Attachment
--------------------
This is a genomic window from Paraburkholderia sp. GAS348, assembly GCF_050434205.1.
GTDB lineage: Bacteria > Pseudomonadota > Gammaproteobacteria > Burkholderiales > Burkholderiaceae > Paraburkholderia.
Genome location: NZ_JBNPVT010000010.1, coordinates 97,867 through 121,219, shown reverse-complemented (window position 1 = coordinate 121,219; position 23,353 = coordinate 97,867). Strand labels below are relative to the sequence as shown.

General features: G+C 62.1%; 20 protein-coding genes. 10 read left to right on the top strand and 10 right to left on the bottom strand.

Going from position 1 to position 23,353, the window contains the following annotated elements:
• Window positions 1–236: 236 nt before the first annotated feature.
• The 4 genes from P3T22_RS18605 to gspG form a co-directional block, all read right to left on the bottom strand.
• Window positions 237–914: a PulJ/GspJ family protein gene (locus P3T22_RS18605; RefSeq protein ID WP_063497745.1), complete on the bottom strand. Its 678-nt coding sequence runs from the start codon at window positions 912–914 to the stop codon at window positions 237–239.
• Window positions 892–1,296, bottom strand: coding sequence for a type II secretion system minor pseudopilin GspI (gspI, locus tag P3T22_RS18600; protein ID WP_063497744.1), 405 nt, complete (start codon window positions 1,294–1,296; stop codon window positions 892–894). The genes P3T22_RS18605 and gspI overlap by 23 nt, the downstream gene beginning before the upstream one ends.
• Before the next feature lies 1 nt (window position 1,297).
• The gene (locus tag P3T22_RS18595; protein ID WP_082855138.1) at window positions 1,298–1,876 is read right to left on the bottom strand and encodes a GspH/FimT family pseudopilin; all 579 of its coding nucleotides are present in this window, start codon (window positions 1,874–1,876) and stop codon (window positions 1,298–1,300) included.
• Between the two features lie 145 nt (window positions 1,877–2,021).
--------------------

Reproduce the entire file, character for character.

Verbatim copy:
This is a genomic window from Paraburkholderia sp. GAS348, assembly GCF_050434205.1.
GTDB lineage: Bacteria > Pseudomonadota > Gammaproteobacteria > Burkholderiales > Burkholderiaceae > Paraburkholderia.
Genome location: NZ_JBNPVT010000010.1, coordinates 97,867 through 121,219, shown reverse-complemented (window position 1 = coordinate 121,219; position 23,353 = coordinate 97,867). Strand labels below are relative to the sequence as shown.

General features: G+C 62.1%; 20 protein-coding genes. 10 read left to right on the top strand and 10 right to left on the bottom strand.

Going from position 1 to position 23,353, the window contains the following annotated elements:
• Window positions 1–236: 236 nt before the first annotated feature.
• The 4 genes from P3T22_RS18605 to gspG form a co-directional block, all read right to left on the bottom strand.
• Window positions 237–914: a PulJ/GspJ family protein gene (locus P3T22_RS18605; RefSeq protein ID WP_063497745.1), complete on the bottom strand. Its 678-nt coding sequence runs from the start codon at window positions 912–914 to the stop codon at window positions 237–239.
• Window positions 892–1,296, bottom strand: coding sequence for a type II secretion system minor pseudopilin GspI (gspI, locus tag P3T22_RS18600; protein ID WP_063497744.1), 405 nt, complete (start codon window positions 1,294–1,296; stop codon window positions 892–894). The genes P3T22_RS18605 and gspI overlap by 23 nt, the downstream gene beginning before the upstream one ends.
• Before the next feature lies 1 nt (window position 1,297).
• The gene (locus tag P3T22_RS18595; protein ID WP_082855138.1) at window positions 1,298–1,876 is read right to left on the bottom strand and encodes a GspH/FimT family pseudopilin; all 579 of its coding nucleotides are present in this window, start codon (window positions 1,874–1,876) and stop codon (window positions 1,298–1,300) included.
• Between the two features lie 145 nt (window positions 1,877–2,021).